Product Development Process in Garment Industry

Apparel product development cycle begins when a conceptual garment design is received. It is a very first stage of introduction of new style. In garment product development process, sketch or design is converted in to a 3D form apparel, with all technical & aesthetic way keeping in mind. This process starts after market forecast, it is the process of creating each individual style within the line. At first two-dimensional (2D) patterns are created that which perform the design; the patterns are cut out & constructed into a 3D prototype. Prototype is reviewed & revised until a sample is approved. Progressing onto manufacturing, grading which can be carried out by the product development team, is undertaken before the pattern pieces are placed in a lay plan or marker that will be cut out in bulk cloth & the garment parts are sent to be manufactured.

apparel product development

Stages of Garment product development process are described below:

Line planning and research:

It is initial step in product development in garment industry. Production development team uses the information from research on trends, colours, materials, previous successes or failures, past sales records, experience from previous lines, & mark-down reports, etc. to brainstorm a plan for the new line. This information assists to designers to sketch design.

Pattern design:

At first, a design of a garment is received. This is followed by the development of a 2D pattern, which represents the design sketch & enables a garment to be cut out in cloth & constructed into a 3D prototype; a time-consuming interactive process occurs, where the prototype is reviewed until the desired shape, style, & fit are approved. There are generally two recognized pattern-generation methods in garment industry: flat pattern cutting & draping. Besides, flat pattern cutting has two approaches: first, a basic pattern, called a block or block pattern. It is used as a starting point for the desired garment. Measurements are taken from the required positions on the body; an allowance of varying amounts is added to specific measurements, which will allow the prototype garment to fit correctly against the areas of the body & the body to move within the garment.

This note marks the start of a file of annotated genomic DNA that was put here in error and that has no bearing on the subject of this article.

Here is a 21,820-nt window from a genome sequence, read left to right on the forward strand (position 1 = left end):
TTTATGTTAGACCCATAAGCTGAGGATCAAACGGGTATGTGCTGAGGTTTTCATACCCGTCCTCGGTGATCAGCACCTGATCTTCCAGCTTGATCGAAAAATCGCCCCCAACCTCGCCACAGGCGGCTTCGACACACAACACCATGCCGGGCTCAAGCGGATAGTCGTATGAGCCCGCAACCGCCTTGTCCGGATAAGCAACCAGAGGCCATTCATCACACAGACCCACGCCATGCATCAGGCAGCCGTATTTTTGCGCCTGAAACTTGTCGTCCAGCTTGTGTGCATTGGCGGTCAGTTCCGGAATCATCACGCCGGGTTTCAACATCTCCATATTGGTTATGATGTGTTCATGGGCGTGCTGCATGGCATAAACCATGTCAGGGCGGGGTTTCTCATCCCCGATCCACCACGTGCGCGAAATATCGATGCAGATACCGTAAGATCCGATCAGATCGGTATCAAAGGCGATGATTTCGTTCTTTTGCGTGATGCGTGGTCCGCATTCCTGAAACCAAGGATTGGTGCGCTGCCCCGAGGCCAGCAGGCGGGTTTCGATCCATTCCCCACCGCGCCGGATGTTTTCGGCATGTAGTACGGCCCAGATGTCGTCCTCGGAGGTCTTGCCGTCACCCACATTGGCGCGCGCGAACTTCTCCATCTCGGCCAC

Draping or modeling is the second recognized pattern generation method that can be used to make a pattern for a prototype garment or part of a garment. If a constructed garment has a silhouette similar to the desired shape, then a duplicate of such a garment can be made either by deconstructing the garment and tracing round the parts or by manipulating the garment and duplicating the parts while the garment is constructed. The processes of reviewing the prototype, amending the pattern, & creating additional prototypes continue until an approved sample is established.

Seams and Openings:

During pattern development of an approved sample, makeup & joining methods are incorporated within the pattern to facilitate the manufacturing process & produce a well constructed final apparel. End use of the garment, market level, & fabric properties are considered throughout. Relevant seam allowances are incorporated, depending on the elected joining method. Joining methods include traditional sewn seams by using lock stitch machines; three, four & five thread over lockers; etc. or non-sew technologies such as ultrasonic welding and bonding machines. Besides, openings, such as button openings, zips, etc. are considered & integrated within the pattern. Edge finishes could include binding, trims, facings & again, a relevant seam allowance is incorporated.